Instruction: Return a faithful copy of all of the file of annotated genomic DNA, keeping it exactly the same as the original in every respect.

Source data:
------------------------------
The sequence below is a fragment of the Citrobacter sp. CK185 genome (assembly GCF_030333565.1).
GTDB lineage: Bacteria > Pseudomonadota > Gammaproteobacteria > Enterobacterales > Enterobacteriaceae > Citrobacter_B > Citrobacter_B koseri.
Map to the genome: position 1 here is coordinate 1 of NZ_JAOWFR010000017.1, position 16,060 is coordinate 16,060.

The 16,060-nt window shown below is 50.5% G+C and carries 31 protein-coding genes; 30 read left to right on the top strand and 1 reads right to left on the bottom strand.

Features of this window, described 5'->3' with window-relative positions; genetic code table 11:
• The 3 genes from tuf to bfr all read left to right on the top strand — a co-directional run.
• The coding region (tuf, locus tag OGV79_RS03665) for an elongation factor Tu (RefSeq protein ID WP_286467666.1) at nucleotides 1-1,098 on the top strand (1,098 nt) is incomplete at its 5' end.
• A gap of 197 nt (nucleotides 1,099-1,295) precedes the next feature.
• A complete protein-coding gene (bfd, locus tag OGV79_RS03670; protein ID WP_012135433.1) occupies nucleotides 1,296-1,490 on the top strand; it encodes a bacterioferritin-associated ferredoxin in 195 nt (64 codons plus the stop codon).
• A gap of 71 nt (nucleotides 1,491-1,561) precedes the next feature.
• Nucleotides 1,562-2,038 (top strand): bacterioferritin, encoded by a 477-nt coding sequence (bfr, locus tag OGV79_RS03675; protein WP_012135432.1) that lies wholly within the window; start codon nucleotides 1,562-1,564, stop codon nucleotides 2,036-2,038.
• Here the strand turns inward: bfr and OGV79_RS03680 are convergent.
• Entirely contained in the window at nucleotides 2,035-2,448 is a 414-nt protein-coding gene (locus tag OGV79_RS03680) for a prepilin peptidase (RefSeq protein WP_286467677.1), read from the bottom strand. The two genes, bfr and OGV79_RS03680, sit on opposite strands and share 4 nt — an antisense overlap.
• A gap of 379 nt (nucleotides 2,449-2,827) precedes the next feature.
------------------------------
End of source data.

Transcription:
The sequence below is a fragment of the Citrobacter sp. CK185 genome (assembly GCF_030333565.1).
GTDB lineage: Bacteria > Pseudomonadota > Gammaproteobacteria > Enterobacterales > Enterobacteriaceae > Citrobacter_B > Citrobacter_B koseri.
Map to the genome: position 1 here is coordinate 1 of NZ_JAOWFR010000017.1, position 16,060 is coordinate 16,060.

The 16,060-nt window shown below is 50.5% G+C and carries 31 protein-coding genes; 30 read left to right on the top strand and 1 reads right to left on the bottom strand.

Features of this window, described 5'->3' with window-relative positions; genetic code table 11:
• The 3 genes from tuf to bfr all read left to right on the top strand — a co-directional run.
• The coding region (tuf, locus tag OGV79_RS03665) for an elongation factor Tu (RefSeq protein ID WP_286467666.1) at nucleotides 1-1,098 on the top strand (1,098 nt) is incomplete at its 5' end.
• A gap of 197 nt (nucleotides 1,099-1,295) precedes the next feature.
• A complete protein-coding gene (bfd, locus tag OGV79_RS03670; protein ID WP_012135433.1) occupies nucleotides 1,296-1,490 on the top strand; it encodes a bacterioferritin-associated ferredoxin in 195 nt (64 codons plus the stop codon).
• A gap of 71 nt (nucleotides 1,491-1,561) precedes the next feature.
• Nucleotides 1,562-2,038 (top strand): bacterioferritin, encoded by a 477-nt coding sequence (bfr, locus tag OGV79_RS03675; protein WP_012135432.1) that lies wholly within the window; start codon nucleotides 1,562-1,564, stop codon nucleotides 2,036-2,038.
• Here the strand turns inward: bfr and OGV79_RS03680 are convergent.
• Entirely contained in the window at nucleotides 2,035-2,448 is a 414-nt protein-coding gene (locus tag OGV79_RS03680) for a prepilin peptidase (RefSeq protein WP_286467677.1), read from the bottom strand. The two genes, bfr and OGV79_RS03680, sit on opposite strands and share 4 nt — an antisense overlap.
• A gap of 379 nt (nucleotides 2,449-2,827) precedes the next feature.